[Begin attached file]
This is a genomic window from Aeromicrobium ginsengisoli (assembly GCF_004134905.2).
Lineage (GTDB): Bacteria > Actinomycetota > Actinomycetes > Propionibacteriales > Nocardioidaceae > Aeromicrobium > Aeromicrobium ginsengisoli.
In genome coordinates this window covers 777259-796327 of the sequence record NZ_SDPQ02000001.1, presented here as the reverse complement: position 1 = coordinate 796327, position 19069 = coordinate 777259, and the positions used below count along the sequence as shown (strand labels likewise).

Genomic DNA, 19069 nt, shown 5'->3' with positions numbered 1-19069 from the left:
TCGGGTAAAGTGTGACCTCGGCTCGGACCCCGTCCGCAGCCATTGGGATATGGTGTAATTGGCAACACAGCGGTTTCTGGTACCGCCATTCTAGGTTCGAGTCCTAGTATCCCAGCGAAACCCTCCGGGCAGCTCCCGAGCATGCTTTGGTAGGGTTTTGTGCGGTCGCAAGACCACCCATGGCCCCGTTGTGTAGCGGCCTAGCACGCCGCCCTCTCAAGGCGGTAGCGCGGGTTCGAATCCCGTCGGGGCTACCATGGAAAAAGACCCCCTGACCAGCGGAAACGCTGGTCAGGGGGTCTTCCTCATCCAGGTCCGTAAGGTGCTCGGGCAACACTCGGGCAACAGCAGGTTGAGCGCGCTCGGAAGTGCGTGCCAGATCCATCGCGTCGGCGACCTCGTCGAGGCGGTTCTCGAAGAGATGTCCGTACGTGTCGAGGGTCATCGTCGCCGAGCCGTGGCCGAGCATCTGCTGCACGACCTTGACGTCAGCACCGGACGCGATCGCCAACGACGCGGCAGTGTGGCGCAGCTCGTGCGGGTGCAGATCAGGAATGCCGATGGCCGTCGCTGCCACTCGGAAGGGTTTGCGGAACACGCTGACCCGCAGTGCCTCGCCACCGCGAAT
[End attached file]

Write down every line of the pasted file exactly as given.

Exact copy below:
This is a genomic window from Aeromicrobium ginsengisoli (assembly GCF_004134905.2).
Lineage (GTDB): Bacteria > Actinomycetota > Actinomycetes > Propionibacteriales > Nocardioidaceae > Aeromicrobium > Aeromicrobium ginsengisoli.
In genome coordinates this window covers 777259-796327 of the sequence record NZ_SDPQ02000001.1, presented here as the reverse complement: position 1 = coordinate 796327, position 19069 = coordinate 777259, and the positions used below count along the sequence as shown (strand labels likewise).

Genomic DNA, 19069 nt, shown 5'->3' with positions numbered 1-19069 from the left:
TCGGGTAAAGTGTGACCTCGGCTCGGACCCCGTCCGCAGCCATTGGGATATGGTGTAATTGGCAACACAGCGGTTTCTGGTACCGCCATTCTAGGTTCGAGTCCTAGTATCCCAGCGAAACCCTCCGGGCAGCTCCCGAGCATGCTTTGGTAGGGTTTTGTGCGGTCGCAAGACCACCCATGGCCCCGTTGTGTAGCGGCCTAGCACGCCGCCCTCTCAAGGCGGTAGCGCGGGTTCGAATCCCGTCGGGGCTACCATGGAAAAAGACCCCCTGACCAGCGGAAACGCTGGTCAGGGGGTCTTCCTCATCCAGGTCCGTAAGGTGCTCGGGCAACACTCGGGCAACAGCAGGTTGAGCGCGCTCGGAAGTGCGTGCCAGATCCATCGCGTCGGCGACCTCGTCGAGGCGGTTCTCGAAGAGATGTCCGTACGTGTCGAGGGTCATCGTCGCCGAGCCGTGGCCGAGCATCTGCTGCACGACCTTGACGTCAGCACCGGACGCGATCGCCAACGACGCGGCAGTGTGGCGCAGCTCGTGCGGGTGCAGATCAGGAATGCCGATGGCCGTCGCTGCCACTCGGAAGGGTTTGCGGAACACGCTGACCCGCAGTGCCTCGCCACCGCGAAT